As evidenced by Kraft Heinz’s second quarter results, the company is successfully passing on higher production costs to buyers, suggesting that the bargaining power of buyers is weak. This is somewhat contradicted by recent headlines, where Tesco (OTCQX:TSCDF) pulled KHC products like Heinz ketchup from their shelves in protest at price increases. The dispute has since been resolved, however, it shows that for Kraft Heinz, Tesco (and other supermarkets) is not just a rival with its private label products (the threat of substitutes), but Tesco also improves the bargaining power of buyers, which is negative for Kraft Heinz.
consumer packaged goods Industry rivalry is quite high, which is illustrated for example by KHC’s net profit margin of less than 5%. At the same time, most of its competitors, such as General Mills (GIS) and Hormel Foods (HRL), have net profit margins above 10%. Kraft Heinz aims to realize gross efficiencies of $2 billion, which will be used for margin improvement.
Dividend discount model
KHC has a long history of paying dividends. The current payout ratio is just under 60%. Accordingly, we estimate the fair value of Kraft Heinz shares using the Dividend Discount Model (DDM).
Kraft Heinz has paid $0.4 in quarterly dividends, or $1.6 per year for the past 4 years. The current dividend yield is 4.4%. Seeking Alpha analysts estimate that dividends could grow at a moderate growth rate of 2% in 2023 to reach $1.63. We use this assumption in our DDM.
Return required: We use a risk-free interest rate of 2.77%, an equity risk premium of 5.69% and a beta for the stock.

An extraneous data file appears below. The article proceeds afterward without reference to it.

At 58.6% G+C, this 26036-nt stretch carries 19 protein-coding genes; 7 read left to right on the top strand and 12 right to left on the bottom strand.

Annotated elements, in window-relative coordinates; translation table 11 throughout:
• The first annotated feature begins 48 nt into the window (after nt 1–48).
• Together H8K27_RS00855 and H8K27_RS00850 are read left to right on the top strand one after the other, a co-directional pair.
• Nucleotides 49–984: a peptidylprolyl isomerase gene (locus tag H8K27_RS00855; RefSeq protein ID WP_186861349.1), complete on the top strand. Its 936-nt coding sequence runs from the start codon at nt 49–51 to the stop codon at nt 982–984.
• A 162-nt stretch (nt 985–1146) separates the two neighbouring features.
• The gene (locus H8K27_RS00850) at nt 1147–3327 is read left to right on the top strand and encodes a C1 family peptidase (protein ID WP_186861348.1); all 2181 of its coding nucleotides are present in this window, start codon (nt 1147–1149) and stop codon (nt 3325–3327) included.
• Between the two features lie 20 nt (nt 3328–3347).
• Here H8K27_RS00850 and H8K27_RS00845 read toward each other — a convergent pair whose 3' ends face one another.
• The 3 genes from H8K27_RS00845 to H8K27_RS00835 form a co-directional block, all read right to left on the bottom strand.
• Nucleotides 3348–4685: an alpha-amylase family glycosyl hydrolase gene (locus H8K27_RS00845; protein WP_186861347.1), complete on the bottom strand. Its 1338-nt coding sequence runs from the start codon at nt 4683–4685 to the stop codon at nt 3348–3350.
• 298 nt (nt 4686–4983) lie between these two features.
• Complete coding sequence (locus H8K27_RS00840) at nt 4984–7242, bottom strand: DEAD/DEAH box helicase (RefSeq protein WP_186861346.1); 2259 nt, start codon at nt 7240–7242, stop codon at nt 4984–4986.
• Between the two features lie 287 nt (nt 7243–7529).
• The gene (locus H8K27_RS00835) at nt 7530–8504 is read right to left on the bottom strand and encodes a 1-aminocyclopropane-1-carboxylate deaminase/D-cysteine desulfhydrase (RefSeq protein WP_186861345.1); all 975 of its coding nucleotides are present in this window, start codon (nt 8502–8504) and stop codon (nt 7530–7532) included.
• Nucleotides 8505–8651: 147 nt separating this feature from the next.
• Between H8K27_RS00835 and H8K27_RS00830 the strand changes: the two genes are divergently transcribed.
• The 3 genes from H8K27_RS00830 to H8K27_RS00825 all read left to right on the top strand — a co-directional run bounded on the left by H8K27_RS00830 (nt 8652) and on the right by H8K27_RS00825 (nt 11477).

Beta picks: Usually we take a 5 year monthly beta for the title. However, as we noted earlier, over the past 1.5-2 years there has been essentially a very weak correlation between the KHC and the S&P 500, resulting in a beta of 0.08, whereas at Over the past five years, the monthly beta was 0.85. In our evaluation of KHC stock using DDM, we decided to deviate from using a 5-year beta and use a 3-year beta instead, as that is the when the company’s turnaround was launched, a new CEO appointed and the COVID-19 hit among other things. . We believe the three-year beta (0.46x) better represents KHC’s correlation to the market.
Having a beta of 1 means that the stock essentially moves as much as the market. Having a beta of less than one means that in the scenario where stock markets are expected to fall due to a sell-off in a recession, the price of a low-beta stock will decline less over the period.
The required rate of return for KHC would be 2.77% + 0.46 * 5.69% = 5.39%. You may wonder if the required rate of return is too low, but this is due to the low beta and diversification benefits of KHC stocks.
D1 = $1.63 (expected dividends in 2023)
g = 2% (long-term growth rate)
r = 5.39% (required rate of return)
Result for price: $1.63/$0.0339 = $48 per share, 29% upside at the current share price.
Note on required return: You may notice that the required return we use for KHC is just over half that used for PRU (10.6%) in our previous article. Even though both are mature companies that pay dividends. The only reason behind this is that the beta of PRU is triple that of KHC.
If you use 10% as the required rate of return, the fair value of KHC stock will be reduced to $20.4/share. So, as you can see, the estimate of fair value per share is highly dependent on your required rate of return.
In our view, Kraft Heinz has undergone a major transformation over the past few years.
It’s in the right industry – Consumer Staples for the recessionary environment.
Management raised both its guidance for FY22 and long term growth targets, which is quite a statement for a giant like Kraft Heinz.
The stock has outperformed the market for the past 1.5 years since we tracked it and provided excellent coverage for the S&P 500.
We remain bullish on the stock and estimate the fair value of KHC stock using DDM at $48, suggesting upside potential of 29% from the current stock price.